To Build Supertramp (Read Jack London)

To Build a Fire

In Krakauer’s Into the Wild, Chris McCandless is depicted as a multifaceted individual — idealist, reckless youth, aspirant, and scholar of existence. Although a multitude of factors contributed to McCandless’ perspective, Krakauer makes sure to honor the fact that his subject was an avid reader.

One of the greatest sources of inspiration for the force known as Alexander Supertramp was the work of Jack London. As a naturalist interested in the conflict between Man and his surroundings, London crafted pieces that explore what happens when an individual is thrust into survivalist situations. Needless to say, McCandless enjoyed these writings.

If you are a member of Junior Honors English, click the link for an extra-credit opportunity!


THE TASKRead Jack London’s short story To Build a Fire (click here for the PDF) and respond to the following prompts by using the “Leave a Reply” feature at the bottom of the page. For full (extra) credit, your responses must consist of complete sentences and demonstrate active engagement.


A) What are your overall thoughts about the story? How would you review it?

B) Select a passage from the text and analyze it closely. What about this passage moves you? Is there anything puzzling about this excerpt? Elaborate!

C) Having read TO BUILD A FIRE, what do you make of Supertramp’s fascination with Jack London?

3 thoughts on “To Build Supertramp (Read Jack London)

  1. 1) I really liked this story, and how detailed London was when he was writing it. His details made me feel as if I was walking along side the
    man and the dog. I could almost feel the intense coldness from the way he wrote.
    2) I found the passage about when the man plans to kill the dog and the dog could sense it. The dog could sense the danger around him, and knew not to approach the man. I found this interesting because it showed that even though the dog had no knowledge of the temperature or what the mans plan was, he knew what was safe for him.
    3) After reading To Build a Fire, it was very clear why Alex Supertramp was inspired by London. Reading thia short story was thrilling and realistic. Characteristics like these would be what caused Supertramp to explore the Alaskan Wilderness. The story also provided a challenge for Supertramp, to see if he could survive without making the same mistakes as the man in the short story.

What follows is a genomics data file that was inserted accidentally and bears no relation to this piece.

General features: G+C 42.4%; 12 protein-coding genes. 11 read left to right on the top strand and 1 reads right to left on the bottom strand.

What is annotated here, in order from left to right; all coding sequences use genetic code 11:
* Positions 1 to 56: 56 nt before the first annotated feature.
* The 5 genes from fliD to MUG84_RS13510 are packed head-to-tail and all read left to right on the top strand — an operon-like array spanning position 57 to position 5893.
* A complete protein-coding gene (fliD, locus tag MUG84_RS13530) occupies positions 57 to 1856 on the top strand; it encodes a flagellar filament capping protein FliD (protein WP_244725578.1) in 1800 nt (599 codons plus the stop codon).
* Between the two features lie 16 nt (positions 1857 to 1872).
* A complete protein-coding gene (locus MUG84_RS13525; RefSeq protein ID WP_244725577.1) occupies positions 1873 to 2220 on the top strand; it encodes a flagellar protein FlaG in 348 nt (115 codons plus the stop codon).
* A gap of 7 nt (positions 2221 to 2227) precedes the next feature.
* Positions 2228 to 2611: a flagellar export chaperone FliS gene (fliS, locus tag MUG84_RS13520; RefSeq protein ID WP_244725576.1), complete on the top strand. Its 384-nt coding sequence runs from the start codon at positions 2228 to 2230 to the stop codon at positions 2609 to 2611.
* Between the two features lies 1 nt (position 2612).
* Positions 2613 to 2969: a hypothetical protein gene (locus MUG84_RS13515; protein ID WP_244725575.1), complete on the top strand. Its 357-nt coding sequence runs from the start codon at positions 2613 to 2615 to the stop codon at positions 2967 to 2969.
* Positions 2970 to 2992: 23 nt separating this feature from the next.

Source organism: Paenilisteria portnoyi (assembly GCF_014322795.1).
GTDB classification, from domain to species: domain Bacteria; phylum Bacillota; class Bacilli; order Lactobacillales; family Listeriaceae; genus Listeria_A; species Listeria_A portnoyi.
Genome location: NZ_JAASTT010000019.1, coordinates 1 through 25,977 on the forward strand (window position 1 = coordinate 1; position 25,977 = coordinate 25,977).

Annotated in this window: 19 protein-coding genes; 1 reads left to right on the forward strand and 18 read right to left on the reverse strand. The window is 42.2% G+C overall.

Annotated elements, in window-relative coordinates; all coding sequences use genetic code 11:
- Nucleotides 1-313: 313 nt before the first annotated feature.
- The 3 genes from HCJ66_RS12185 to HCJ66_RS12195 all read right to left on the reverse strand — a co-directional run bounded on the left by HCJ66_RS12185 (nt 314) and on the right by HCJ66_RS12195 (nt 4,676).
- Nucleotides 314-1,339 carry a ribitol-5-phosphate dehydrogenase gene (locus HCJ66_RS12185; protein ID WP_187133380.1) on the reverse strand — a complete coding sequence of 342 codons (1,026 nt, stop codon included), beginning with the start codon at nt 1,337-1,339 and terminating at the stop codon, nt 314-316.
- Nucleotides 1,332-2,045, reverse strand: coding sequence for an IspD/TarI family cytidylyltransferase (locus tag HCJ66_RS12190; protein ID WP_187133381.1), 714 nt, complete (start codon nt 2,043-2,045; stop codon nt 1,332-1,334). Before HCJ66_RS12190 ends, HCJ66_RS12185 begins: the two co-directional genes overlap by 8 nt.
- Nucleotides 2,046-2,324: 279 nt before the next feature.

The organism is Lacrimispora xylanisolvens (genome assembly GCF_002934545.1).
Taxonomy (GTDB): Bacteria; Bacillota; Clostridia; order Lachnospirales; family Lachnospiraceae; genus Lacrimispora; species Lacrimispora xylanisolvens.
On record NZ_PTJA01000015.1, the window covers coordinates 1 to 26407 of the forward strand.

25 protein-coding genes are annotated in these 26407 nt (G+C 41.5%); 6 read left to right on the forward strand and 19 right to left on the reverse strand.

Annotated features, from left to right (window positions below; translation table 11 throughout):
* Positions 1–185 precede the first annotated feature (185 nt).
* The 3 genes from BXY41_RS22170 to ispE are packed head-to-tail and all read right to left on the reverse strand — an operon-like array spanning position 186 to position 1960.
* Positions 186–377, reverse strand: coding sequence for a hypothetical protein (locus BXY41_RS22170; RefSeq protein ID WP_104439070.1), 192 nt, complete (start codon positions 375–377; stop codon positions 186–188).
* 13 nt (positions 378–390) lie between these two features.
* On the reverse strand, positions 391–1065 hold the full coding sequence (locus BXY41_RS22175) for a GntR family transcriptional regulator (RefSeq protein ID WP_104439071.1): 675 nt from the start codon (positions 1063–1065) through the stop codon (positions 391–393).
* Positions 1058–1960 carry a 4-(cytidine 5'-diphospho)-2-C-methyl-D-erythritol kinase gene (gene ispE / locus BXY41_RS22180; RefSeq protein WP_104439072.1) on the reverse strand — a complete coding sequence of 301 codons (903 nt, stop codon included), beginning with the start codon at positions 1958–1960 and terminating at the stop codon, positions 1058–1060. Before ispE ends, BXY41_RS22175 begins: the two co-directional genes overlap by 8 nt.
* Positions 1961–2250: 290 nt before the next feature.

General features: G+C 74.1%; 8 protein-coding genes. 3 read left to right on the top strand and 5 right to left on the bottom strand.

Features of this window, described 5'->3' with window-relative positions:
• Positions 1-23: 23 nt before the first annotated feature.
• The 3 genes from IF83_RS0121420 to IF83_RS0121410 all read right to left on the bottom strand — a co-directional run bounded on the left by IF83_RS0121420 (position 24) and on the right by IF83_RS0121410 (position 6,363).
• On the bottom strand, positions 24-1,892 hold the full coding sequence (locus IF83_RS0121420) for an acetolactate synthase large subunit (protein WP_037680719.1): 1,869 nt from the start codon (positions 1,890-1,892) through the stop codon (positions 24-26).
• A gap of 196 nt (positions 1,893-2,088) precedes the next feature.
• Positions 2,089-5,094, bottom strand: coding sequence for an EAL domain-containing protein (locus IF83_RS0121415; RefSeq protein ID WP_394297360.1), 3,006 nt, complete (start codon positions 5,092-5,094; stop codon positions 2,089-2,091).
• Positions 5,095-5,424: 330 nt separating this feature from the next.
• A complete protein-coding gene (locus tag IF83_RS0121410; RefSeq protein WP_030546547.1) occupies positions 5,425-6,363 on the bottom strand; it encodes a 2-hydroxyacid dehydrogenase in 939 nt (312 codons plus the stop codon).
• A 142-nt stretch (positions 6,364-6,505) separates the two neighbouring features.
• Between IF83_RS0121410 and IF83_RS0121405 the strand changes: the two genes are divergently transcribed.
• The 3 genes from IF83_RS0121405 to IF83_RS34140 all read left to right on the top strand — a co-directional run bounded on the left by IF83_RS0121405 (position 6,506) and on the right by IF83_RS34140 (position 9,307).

2. 1) I really enjoyed this short story. London is a very good writer, and as Mackenzie said, his details made the story that much more enjoyable. The depth of his details really make the story come to life.
    2) The passage I chose was the passage once the man built the fire and he started to think about the advice the old man on Sulphur Creek gave him. The old man told him not to travel alone especially in that cold of weather. The man keeps thinking to himself how he is too good and smart for the man because he built a fire and can survive. He is also contradicting himself the whole time through this part of the story because in the same paragraph he goes on to say that his hand are so numb that they cannot even feel anything he is holding and he did not even know that he was holding the sticks to fuel the fire.
    3) After reading To Build a Fire, the reasons why Supertramp looked up to and was fascinated by London became very clear. The short story’s details make the wilderness seem like an adventure that no one could resist! It is very easy to see why he went explore the Alaskan Wilderness. With the personality Supertramp had from reading Into the Wild, you can tell that he wanted to see if he could go in the wilderness and somehow do it better than the character in the story.

  3. 1. I like the story. It includes the perfect amount of detail and is very well written. The man’s point of view is effectively communicated while also including alternative points of view. I like the story although it is very simple and the plot is not extremely interesting.
    2. I am compelled by the passage where the man recalls the old man’s advice about traveling in the cold without a companion. This made me think of McCandless’s stubborn attitude about surviving alone in the wilderness. The old man can be compared to the many cynics who believe McCandless was just another unprepared young adult who believed he was invincible. Although the man did not have a human companion to aid him in building the fire, he did have a feline companion to keep him company (even if he had plans to kill him at one point). I think it’s interesting that the man felt it necessary to travel without a companion, against the advice of the old man, but traveling with the dog may have been what kept him sane.
    3. Supertramp’s fascination with Jack London is evident in the short story. The man and McCandless share many characteristics. They are both stubborn and fail to consider the advice of others. On the other hand, they are both very intelligent. I found it interesting that in the man’s most trying times he failed to trust his better judgment. I think McCandless’s greatest challenge was not surviving in the wilderness but maintaining his sanity during his weakest moments.

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